‘If that’s okay?’ you add.
The Brunette keeps nodding and Race turns the kettle on.
Ten days later, you move back into your childhood home. Your landlord heard about the situation with the Brunette and said to forget about the overdue rent and get out within the week.
You now share a room, and bunk-beds, with Laurie. Laurie is eight and wears a cloak to school. While waiting to start a new job, you help your father out by babysitting your sisters. Searching for a new job proved to be informative. You learnt, for instance, that a degree in art history is not in demand and the desire to pursue one actually quite vainglorious. You start work as a doorman in a grand Georgian building shortly. The residents are well to do and will rarely acknowledge your presence.
After your interview for the position of doorman, you walk under a ladder and say to yourself, aloud, hoping someone hears, ‘my luck cannot get any worse than this.’ Later, you will tell Alice this as you shuffle through a winter evening, wrapped in the velvet assurance of an empty city.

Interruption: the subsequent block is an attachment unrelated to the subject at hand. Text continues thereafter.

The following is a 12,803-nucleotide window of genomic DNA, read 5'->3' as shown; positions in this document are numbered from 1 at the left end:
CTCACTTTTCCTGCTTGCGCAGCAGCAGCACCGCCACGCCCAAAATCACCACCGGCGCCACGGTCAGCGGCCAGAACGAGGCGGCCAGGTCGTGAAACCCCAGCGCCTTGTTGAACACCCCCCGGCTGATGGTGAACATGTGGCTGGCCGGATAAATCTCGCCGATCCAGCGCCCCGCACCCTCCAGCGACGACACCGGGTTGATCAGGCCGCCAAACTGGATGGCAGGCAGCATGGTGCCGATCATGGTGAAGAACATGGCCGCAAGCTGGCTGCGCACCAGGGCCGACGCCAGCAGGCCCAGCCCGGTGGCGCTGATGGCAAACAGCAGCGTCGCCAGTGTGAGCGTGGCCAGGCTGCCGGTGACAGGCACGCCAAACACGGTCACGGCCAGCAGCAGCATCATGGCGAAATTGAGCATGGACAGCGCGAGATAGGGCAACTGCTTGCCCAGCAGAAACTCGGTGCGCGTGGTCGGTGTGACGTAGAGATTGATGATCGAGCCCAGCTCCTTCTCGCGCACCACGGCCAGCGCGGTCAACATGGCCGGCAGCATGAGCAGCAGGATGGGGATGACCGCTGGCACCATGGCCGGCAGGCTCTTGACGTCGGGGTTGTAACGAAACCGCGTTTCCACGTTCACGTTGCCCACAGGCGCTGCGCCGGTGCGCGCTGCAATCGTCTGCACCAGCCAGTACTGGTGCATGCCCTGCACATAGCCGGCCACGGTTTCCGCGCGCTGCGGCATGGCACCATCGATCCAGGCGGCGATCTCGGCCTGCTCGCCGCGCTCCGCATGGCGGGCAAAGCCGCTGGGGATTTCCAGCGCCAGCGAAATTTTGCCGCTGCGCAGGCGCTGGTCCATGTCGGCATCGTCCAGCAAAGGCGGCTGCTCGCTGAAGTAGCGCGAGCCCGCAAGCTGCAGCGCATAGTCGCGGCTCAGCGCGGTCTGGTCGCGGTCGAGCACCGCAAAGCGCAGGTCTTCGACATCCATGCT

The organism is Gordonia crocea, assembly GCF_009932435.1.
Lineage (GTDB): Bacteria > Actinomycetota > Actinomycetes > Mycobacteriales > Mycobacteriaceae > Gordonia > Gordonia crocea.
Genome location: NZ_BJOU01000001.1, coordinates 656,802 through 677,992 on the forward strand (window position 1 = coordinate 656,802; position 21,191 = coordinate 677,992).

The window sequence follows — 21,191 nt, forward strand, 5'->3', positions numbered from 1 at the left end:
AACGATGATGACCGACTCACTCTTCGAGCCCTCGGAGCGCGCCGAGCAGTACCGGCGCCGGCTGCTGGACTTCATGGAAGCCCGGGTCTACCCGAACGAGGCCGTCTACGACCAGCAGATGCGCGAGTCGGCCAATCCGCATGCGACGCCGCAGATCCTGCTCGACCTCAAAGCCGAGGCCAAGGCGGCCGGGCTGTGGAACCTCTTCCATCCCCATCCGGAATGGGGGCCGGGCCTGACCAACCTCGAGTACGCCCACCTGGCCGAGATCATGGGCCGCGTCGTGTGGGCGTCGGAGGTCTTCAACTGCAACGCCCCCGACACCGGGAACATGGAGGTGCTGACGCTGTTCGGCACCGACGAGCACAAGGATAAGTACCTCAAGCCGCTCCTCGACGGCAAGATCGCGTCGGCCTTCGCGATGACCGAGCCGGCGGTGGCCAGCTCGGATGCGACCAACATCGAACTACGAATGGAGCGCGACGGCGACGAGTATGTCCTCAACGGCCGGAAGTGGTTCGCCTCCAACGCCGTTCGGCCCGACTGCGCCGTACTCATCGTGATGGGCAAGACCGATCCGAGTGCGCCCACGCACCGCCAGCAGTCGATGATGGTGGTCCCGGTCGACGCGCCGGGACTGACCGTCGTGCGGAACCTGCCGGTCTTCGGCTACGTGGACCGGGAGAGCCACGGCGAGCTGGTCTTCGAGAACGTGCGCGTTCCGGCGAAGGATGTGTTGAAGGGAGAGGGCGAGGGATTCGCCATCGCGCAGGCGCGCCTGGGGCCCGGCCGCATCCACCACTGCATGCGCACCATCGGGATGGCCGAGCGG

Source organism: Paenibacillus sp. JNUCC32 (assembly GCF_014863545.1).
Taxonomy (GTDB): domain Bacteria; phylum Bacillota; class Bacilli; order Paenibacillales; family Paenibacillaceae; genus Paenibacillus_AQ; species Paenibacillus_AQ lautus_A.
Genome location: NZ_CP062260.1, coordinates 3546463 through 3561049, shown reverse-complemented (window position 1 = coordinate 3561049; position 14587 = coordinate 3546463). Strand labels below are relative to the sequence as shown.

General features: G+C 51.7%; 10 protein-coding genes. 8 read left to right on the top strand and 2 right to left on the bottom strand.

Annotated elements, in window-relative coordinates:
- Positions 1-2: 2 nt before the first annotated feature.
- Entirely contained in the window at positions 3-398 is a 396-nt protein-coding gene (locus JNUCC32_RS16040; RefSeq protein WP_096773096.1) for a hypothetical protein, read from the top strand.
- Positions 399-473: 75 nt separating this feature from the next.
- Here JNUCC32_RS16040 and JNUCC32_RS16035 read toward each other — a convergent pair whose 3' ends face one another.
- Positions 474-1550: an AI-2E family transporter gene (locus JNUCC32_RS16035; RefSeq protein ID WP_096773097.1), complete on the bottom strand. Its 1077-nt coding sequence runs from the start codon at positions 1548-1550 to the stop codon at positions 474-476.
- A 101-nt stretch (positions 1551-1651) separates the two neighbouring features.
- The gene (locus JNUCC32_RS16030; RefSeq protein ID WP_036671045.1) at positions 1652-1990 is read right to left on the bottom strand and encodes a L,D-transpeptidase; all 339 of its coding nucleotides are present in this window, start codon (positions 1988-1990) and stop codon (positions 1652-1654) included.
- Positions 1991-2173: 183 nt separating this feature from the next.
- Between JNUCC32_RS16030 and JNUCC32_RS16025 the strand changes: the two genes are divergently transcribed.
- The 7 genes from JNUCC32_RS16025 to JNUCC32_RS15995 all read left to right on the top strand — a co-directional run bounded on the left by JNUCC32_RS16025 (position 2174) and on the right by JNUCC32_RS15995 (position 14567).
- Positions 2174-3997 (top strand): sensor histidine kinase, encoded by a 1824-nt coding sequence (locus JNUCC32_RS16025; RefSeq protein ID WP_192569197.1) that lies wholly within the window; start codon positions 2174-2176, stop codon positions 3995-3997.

At night, you listen to Laurie talk in her sleep while you try to read old notebooks from your teenage years, by the glow of a globe lamp. Free verse poems dedicated to Veronica’s and Zoe’s; just names now.
Before you start work, Tilly and Laurie go missing after school and don’t return until after dark. Anger sweeps over you as you try to cook their dinner: undercooked pasta and pesto sauce.
‘You guys had me sick with worry,’ you seethe. ‘I don’t know what’s wrong with you both.’
‘Is something wrong with me? Laurie asks Tilly.
‘We just went to visit Gramps. I thought I told you we were going there,’ says Tilly.
You bustle around the kitchen, slamming cupboard doors.
‘I need help here guys,’ you say, aware of the melodrama you are creating amongst starving children waiting for food but find yourself quite enjoying the operatic tension you are creating. ‘You need personality transplants or something.’
You slam another cupboard for effect.
Tilly and Laurie eat silently until Laurie asks: ‘What does transplant mean?’ and in explaining the definition of transplant, your anger is somewhat diluted.
Three days before you begin work, you try on the new uniform.
The trousers sit snugly on un-exercised thighs.
Three days before you start work with a co-worker called Jarrett.
Three days before you encounter residents who label their political affiliations as conservative socialists and avail of centre-right tax breaks.
Three days before you have to work night shifts until eight in the morning and become re-acquainted with expressive, malevolent coffee.
Three days before Alice slinks into the foyer of the building and tells you…